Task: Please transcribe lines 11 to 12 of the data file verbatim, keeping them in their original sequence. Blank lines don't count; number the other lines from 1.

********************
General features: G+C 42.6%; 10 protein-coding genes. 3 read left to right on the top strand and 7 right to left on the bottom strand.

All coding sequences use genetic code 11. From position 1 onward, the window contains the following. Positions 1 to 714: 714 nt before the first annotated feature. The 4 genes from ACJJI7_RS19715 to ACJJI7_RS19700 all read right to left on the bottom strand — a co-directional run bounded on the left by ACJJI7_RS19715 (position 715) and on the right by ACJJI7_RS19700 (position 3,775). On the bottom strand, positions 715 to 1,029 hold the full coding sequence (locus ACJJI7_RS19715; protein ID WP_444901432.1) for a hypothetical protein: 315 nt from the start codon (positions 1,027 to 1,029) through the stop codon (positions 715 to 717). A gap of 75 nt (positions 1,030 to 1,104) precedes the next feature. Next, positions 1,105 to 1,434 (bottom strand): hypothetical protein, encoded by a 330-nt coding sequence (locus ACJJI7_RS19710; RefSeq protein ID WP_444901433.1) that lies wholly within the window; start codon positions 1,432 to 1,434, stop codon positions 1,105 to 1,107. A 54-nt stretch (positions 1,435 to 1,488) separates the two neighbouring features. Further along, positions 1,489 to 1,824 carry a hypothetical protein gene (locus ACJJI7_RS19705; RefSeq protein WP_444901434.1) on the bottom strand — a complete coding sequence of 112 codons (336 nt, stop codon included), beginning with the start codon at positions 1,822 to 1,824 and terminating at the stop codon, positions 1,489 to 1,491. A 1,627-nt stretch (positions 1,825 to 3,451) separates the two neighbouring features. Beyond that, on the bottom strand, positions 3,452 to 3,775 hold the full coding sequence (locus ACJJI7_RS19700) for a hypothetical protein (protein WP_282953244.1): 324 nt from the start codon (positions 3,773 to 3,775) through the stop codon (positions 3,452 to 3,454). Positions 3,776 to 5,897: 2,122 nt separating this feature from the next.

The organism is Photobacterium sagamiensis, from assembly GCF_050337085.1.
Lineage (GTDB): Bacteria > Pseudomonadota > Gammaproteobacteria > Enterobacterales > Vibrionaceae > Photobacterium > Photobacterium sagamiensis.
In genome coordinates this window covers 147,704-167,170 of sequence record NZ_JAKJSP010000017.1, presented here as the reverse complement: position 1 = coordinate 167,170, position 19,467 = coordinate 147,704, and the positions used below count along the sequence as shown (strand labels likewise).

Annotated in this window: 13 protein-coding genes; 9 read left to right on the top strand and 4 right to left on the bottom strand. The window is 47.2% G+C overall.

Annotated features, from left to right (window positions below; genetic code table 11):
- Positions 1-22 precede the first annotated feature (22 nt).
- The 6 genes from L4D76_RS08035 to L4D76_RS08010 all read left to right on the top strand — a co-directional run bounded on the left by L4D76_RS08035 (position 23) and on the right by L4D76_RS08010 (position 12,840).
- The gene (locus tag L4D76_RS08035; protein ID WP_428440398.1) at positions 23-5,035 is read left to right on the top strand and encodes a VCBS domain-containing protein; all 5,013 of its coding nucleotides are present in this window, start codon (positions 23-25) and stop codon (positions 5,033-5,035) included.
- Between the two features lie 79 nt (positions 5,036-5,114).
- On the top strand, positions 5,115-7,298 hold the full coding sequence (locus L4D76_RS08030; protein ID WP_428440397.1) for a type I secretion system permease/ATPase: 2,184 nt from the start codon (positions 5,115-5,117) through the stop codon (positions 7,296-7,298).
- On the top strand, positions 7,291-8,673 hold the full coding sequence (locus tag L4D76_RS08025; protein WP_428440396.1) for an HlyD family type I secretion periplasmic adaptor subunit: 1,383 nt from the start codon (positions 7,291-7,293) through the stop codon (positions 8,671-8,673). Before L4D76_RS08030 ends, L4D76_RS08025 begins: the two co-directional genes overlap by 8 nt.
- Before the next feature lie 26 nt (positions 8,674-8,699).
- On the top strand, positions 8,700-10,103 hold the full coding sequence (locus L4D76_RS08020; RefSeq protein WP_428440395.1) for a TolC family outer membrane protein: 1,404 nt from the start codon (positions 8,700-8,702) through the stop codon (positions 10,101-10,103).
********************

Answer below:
- Between the two features lie 79 nt (positions 5,036-5,114).
- On the top strand, positions 5,115-7,298 hold the full coding sequence (locus L4D76_RS08030; protein ID WP_428440397.1) for a type I secretion system permease/ATPase: 2,184 nt from the start codon (positions 5,115-5,117) through the stop codon (positions 7,296-7,298).